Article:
Last year, the Fair’s big push was to be “more vibrant, more dynamic and more international”, a theme that has continued to resonate into 2016. “The political situation has been tense in recent years throughout Europe,” Böhne reflects. “You know in the UK exactly what I’m talking about: there has been a lot of discussion and friction and questioning about what is going to happen.”
At Frankfurt, this has lead to organisational issues across the years, with questions about whether certain countries will show up. “Last year some Swiss publishers didn’t show up because the Swiss franc was delinked from the euro, and this caused a lot of financial insecurities, let’s say,” she explains. “In the last few years we have had some problems, but it looks like everyone will be coming back in 2016 and I think everything is OK. Still, with the political changes in recent years, I think political issues and freedom of publishing have become much more relevant again. The Fair is becoming much more political again, as it was seven years ago when I first started.”
This year, the political issues include the recent EU Referendum here in the UK. “We were a little afraid in the beginning that the EU Referendum would affect us, and things have become more difficult, but so far nobody has cancelled,” Böhne says. “Even so, let’s wait, because nobody knows what the exact schedule for Brexit will be, and I think as soon as we know that, people will begin to react to it. Personally, we were very sad about Brexit because we think Europe is a project worth working on, but we hope that UK publishing will stay a hugely relevant part of international publishing and maintain the same role as it does right now. The UK is one of our most important markets, not just for international publishing, but also for us as Frankfurt Book Fair.”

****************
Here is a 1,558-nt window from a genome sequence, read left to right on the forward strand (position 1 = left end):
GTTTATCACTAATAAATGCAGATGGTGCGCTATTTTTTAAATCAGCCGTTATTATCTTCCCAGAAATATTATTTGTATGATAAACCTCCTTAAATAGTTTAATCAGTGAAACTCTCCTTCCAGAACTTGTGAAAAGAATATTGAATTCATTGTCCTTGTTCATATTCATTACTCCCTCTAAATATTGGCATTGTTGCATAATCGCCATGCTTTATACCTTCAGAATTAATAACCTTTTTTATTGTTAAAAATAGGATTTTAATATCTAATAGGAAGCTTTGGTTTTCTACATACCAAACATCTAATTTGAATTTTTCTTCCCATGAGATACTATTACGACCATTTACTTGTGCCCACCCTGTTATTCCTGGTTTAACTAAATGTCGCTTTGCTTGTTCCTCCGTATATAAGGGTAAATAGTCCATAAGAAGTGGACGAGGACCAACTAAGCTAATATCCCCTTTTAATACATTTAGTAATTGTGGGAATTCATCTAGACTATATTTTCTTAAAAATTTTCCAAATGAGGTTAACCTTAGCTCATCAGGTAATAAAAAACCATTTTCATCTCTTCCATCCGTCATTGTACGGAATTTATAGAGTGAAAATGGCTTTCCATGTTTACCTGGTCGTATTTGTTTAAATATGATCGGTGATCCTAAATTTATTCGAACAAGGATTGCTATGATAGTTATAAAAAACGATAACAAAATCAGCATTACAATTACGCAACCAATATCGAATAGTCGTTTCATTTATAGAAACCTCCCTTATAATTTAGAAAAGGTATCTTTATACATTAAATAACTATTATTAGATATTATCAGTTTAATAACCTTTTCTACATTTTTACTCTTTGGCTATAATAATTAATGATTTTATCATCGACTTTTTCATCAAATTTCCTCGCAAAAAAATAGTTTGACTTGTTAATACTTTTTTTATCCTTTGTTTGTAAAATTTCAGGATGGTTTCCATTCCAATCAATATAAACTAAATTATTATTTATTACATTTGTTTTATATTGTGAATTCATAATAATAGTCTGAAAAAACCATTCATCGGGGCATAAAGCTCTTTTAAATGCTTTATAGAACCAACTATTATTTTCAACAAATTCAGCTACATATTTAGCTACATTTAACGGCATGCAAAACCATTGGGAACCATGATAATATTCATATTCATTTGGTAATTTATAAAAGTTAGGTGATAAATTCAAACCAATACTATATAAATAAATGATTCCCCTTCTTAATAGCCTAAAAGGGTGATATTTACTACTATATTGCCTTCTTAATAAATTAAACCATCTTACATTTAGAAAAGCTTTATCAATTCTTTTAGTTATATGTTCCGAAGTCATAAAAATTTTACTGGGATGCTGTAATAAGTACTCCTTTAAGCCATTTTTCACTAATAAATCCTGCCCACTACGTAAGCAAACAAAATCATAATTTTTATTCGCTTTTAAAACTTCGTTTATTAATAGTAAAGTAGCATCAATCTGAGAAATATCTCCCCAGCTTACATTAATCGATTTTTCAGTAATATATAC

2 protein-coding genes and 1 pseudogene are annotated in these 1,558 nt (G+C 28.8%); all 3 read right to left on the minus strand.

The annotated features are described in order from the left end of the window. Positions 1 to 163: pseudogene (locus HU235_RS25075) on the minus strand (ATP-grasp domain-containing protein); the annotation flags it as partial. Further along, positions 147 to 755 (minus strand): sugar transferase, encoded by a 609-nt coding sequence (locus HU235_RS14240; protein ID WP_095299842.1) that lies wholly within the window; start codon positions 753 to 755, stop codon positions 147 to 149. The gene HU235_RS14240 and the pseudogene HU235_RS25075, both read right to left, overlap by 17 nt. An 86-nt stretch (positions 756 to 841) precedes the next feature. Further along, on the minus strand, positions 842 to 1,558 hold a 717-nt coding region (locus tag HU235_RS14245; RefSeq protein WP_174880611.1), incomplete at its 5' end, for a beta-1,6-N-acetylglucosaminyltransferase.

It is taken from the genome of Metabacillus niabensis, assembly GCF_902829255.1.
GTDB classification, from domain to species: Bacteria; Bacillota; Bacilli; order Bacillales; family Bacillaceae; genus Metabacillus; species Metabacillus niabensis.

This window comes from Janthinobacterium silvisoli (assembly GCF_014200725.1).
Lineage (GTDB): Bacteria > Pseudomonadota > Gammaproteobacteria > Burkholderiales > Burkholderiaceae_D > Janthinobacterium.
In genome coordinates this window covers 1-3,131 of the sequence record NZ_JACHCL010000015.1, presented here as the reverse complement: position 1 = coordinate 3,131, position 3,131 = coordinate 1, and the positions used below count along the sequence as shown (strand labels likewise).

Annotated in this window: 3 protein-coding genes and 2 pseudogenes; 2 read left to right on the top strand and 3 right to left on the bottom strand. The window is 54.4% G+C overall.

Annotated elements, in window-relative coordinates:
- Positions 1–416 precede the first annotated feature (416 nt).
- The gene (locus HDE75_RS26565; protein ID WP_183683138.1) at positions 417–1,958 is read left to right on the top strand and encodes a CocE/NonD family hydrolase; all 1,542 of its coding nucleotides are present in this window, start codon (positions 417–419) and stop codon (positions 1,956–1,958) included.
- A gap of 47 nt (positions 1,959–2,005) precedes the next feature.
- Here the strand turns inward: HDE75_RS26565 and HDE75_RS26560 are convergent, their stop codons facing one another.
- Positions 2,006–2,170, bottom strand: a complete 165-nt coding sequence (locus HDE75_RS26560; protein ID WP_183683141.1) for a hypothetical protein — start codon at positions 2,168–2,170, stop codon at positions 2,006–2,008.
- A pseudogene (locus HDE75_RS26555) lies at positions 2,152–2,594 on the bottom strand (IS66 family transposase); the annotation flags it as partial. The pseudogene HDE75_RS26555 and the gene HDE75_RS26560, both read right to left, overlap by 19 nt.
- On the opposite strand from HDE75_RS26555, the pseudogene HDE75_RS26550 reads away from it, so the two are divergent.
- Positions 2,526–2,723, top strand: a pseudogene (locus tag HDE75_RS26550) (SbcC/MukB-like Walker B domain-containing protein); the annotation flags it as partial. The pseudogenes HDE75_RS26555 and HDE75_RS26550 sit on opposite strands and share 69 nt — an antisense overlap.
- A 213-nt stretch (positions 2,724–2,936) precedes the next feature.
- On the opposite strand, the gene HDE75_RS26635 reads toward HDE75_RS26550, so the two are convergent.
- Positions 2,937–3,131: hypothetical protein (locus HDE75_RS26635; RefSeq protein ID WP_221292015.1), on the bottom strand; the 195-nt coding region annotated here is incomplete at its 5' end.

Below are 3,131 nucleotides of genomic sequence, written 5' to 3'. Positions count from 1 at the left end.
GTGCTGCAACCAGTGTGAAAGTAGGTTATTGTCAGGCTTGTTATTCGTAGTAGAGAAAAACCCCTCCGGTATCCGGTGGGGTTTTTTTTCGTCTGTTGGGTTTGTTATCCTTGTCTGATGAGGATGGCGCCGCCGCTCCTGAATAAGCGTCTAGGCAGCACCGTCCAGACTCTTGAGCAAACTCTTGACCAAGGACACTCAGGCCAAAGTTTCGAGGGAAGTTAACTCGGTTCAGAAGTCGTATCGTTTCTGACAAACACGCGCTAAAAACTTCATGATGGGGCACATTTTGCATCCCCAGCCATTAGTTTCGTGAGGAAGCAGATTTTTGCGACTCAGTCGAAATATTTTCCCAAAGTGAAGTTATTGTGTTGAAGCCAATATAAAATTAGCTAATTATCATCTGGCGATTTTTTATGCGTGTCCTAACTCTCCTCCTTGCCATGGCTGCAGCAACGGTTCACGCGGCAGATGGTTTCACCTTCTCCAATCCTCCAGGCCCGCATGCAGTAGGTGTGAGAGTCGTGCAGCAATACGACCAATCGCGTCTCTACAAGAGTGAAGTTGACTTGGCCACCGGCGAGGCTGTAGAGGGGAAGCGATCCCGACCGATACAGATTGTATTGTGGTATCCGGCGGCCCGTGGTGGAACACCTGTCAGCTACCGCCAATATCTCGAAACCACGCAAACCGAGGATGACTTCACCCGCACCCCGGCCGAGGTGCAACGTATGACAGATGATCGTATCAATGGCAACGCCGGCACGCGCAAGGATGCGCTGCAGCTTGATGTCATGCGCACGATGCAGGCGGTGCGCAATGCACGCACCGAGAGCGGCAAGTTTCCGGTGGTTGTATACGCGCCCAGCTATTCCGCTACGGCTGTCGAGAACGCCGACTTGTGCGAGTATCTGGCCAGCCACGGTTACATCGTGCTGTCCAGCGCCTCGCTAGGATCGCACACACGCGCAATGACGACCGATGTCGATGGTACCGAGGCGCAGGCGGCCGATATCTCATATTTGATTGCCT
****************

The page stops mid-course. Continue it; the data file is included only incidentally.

This year, there have been more challenges around security than usual, especially after last week’s announcement that the Kings of both the Netherlands and Belgium, this year’s Guest of Honour partner countries, will be attending. “It’s an amazing opportunity for us, but also a big challenge because the protocol is huge! As far as I can remember, we haven’t had kings here so far, so it’s fantastic that the Guest of Honour partners have been able to arrange this.”
Frankfurt Book Fair doesn’t simply encourage internationalism in Europe, however, but round the world. Having welcomed large numbers of refugees into the country over the past couple of years, the government is now working to integrate them into Germany, a process that will be represented at the Fair. “We have a long-lasting project called LitCam, which is our literacy campaign,” Böhne explains. It has been running for over a decade now, beginning by building reading rooms in South Africa. “Now LitCam has started a programme called Books Say Welcome and they’re all over Germany and Frankfurt, supporting projects integrating young immigrants and helping them learn the language and read and so on.” LitCam has a stand in Hall 3.1, hosting discussions about how to achieve integration, as well as talks from the young immigrants, showing what they’ve done and what their plans are.
Taking an even wider global view, the publishing industry is constantly expanding into new markets, and Frankfurt has adapted to this development. “There are other regions where publishing is very dynamic these days,” says Böhne. “We have offices throughout the world: in New Delhi, Beijing, Moscow, Sao Paulo, New York… We try to establish collaborations.”
Among the Fair’s international projects are StoryDrive conferences, which aim to highlight not just the importance of stories, but the heroes behind them as well, from publishers and developers to booksellers and marketeers. Previously, the Beijing International Book Fair hosted the conference; this year it’s Singapore. “We’re aiming to create some impact with StoryDrive,” Böhne says. “The knowledge of the industry that Frankfurt Book Fair has is quite ahead of these markets and we would like to share it with others…” [READ MORE]